Background: Birth weight has been identified as a birth-related factor associated with the risk of breast cancer. However, the evidence is inconsistent.
Methods: To investigate the association between birth weight and breast cancer, we conducted a meta-analysis of published studies between 1996 and 2008. Eighteen studies encompassing 16,424 breast cancer cases were included in the meta-analysis. Data were combined using a fixed-effect or random-effect model depending on the heterogeneity across studies.
Results: Women with their own birth weight >4000 g or 8.5 lb had a higher risk for developing breast cancer than those with birth weight(OR¼1.20, 95% CI 1.08, 1.34). Findings were also consistent with a dose-response pattern effect. The summary effect estimate for breast cancer risk per 1 kg increase in birth weight was statistically significant (random effects OR¼1.07, 95% CI 1.02, 1.12).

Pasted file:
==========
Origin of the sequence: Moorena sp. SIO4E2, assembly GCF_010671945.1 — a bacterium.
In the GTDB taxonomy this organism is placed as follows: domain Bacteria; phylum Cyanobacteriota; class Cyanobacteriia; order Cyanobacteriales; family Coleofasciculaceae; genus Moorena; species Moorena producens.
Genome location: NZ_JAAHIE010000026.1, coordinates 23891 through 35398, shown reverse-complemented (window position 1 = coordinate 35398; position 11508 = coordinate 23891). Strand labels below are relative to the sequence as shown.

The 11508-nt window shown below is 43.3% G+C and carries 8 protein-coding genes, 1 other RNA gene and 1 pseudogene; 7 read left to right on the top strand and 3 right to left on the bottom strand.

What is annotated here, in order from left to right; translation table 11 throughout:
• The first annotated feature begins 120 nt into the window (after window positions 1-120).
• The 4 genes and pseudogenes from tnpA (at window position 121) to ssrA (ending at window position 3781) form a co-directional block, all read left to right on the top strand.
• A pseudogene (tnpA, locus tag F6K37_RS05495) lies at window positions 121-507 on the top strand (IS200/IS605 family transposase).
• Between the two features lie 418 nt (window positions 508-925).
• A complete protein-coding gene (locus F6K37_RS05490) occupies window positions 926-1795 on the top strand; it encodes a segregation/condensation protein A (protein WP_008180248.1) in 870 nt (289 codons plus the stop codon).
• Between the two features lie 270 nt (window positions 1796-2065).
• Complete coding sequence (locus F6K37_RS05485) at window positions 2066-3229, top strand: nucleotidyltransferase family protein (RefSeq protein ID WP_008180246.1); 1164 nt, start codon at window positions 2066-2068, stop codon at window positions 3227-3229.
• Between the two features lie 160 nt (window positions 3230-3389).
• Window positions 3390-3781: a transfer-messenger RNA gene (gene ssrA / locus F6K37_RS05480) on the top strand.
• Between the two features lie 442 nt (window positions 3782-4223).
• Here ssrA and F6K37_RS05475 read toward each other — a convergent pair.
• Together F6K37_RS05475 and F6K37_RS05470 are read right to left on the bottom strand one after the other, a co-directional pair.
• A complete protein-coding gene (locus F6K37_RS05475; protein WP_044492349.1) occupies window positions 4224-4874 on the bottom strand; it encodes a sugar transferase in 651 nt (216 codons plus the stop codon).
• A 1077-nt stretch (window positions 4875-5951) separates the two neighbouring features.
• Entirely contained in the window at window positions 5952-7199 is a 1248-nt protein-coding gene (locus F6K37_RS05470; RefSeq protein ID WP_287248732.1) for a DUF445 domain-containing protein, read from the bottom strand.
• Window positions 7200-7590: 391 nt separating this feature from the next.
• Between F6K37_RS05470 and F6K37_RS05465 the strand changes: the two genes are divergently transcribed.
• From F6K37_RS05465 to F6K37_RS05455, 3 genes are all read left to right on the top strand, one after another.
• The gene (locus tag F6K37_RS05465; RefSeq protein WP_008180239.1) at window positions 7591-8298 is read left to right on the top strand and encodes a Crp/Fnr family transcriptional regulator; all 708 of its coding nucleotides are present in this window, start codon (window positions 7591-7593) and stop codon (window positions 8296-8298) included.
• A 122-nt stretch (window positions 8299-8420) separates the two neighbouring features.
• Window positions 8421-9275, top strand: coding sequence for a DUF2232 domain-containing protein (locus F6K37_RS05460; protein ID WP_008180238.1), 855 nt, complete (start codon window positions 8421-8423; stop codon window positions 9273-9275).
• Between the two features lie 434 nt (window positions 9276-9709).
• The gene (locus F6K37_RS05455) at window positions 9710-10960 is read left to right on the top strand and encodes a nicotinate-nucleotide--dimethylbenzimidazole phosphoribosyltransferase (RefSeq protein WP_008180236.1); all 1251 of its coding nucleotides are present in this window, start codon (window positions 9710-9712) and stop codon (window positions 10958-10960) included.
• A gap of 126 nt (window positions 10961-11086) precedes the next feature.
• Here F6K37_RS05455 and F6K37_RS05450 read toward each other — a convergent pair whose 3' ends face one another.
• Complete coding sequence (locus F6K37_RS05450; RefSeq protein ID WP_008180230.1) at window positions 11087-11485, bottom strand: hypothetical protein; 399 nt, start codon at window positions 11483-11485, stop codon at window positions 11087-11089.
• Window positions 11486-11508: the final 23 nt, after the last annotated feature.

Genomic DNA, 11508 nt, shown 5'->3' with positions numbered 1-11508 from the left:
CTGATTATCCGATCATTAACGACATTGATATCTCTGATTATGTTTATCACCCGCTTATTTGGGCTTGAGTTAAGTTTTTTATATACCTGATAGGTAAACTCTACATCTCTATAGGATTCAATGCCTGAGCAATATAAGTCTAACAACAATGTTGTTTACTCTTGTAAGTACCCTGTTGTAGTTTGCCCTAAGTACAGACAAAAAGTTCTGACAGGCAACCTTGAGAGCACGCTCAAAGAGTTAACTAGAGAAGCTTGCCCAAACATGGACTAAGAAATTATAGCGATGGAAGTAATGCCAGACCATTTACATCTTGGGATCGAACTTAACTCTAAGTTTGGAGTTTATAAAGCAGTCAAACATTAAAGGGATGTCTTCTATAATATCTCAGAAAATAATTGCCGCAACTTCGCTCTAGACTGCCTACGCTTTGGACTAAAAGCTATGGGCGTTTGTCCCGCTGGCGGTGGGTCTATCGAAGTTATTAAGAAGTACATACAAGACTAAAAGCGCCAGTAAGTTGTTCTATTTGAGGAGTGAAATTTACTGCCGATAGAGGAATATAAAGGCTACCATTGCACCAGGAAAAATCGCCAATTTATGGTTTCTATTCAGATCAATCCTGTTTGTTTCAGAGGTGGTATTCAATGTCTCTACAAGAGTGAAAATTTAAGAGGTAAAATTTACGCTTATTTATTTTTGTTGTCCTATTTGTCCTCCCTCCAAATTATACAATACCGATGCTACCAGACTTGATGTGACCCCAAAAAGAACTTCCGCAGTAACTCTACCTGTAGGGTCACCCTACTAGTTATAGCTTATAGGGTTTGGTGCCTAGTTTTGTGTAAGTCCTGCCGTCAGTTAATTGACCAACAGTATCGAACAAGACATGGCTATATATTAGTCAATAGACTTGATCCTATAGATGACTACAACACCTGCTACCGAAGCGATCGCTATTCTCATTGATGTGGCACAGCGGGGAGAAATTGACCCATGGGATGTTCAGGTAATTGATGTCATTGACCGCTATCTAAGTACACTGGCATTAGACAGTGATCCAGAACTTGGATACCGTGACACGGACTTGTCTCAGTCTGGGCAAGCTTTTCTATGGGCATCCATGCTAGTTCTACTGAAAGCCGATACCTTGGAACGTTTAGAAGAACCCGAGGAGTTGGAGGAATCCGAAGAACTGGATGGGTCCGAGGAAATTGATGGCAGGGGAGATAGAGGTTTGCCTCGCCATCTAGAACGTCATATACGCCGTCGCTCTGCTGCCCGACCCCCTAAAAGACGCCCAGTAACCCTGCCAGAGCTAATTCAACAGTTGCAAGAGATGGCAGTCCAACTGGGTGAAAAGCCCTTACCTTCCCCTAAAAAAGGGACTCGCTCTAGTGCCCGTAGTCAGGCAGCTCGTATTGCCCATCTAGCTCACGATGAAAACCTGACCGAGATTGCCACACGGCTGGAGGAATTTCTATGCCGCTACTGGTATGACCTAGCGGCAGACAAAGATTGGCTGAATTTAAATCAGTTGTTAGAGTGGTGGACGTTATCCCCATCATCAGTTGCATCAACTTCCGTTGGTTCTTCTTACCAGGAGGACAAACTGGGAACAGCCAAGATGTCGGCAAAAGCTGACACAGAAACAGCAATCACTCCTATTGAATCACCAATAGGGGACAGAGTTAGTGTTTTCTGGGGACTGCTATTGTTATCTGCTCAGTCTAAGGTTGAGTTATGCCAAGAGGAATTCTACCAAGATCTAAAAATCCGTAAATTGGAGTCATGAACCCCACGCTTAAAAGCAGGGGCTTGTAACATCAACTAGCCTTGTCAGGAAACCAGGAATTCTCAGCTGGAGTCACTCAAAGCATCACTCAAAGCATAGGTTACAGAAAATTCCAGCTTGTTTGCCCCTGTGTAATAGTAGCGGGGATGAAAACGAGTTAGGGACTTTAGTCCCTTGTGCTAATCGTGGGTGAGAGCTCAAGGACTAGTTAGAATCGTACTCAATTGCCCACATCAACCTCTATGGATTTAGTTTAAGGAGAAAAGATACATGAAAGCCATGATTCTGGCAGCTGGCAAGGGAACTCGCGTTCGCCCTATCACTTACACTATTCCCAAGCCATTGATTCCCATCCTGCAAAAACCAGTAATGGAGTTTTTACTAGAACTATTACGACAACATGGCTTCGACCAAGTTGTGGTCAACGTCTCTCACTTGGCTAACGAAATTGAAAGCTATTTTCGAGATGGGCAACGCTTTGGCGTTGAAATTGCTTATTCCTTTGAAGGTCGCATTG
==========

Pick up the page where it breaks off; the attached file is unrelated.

Conclusions: Although these results provided no evidence indicating whether birth weight is more strongly related to early-onset than to later-onset breast cancer, our findings suggest an association between birth weight and breast cancer. The underlying biological mechanism relating to this phenomenon needs additional study.
This is the publisher's version of the work. This publication appears in Gettysburg College's institutional repository by permission of the copyright owner for personal use, not for redistribution.
Xu, X., et al. Birth Weight as a Risk Factor for Breast Cancer: a Meta-Analysis of 18 Epidemiologic Studies. Journal of Women's Health. 18 (8): 1169-78. DOI: 10.1089/jwh.2008.1034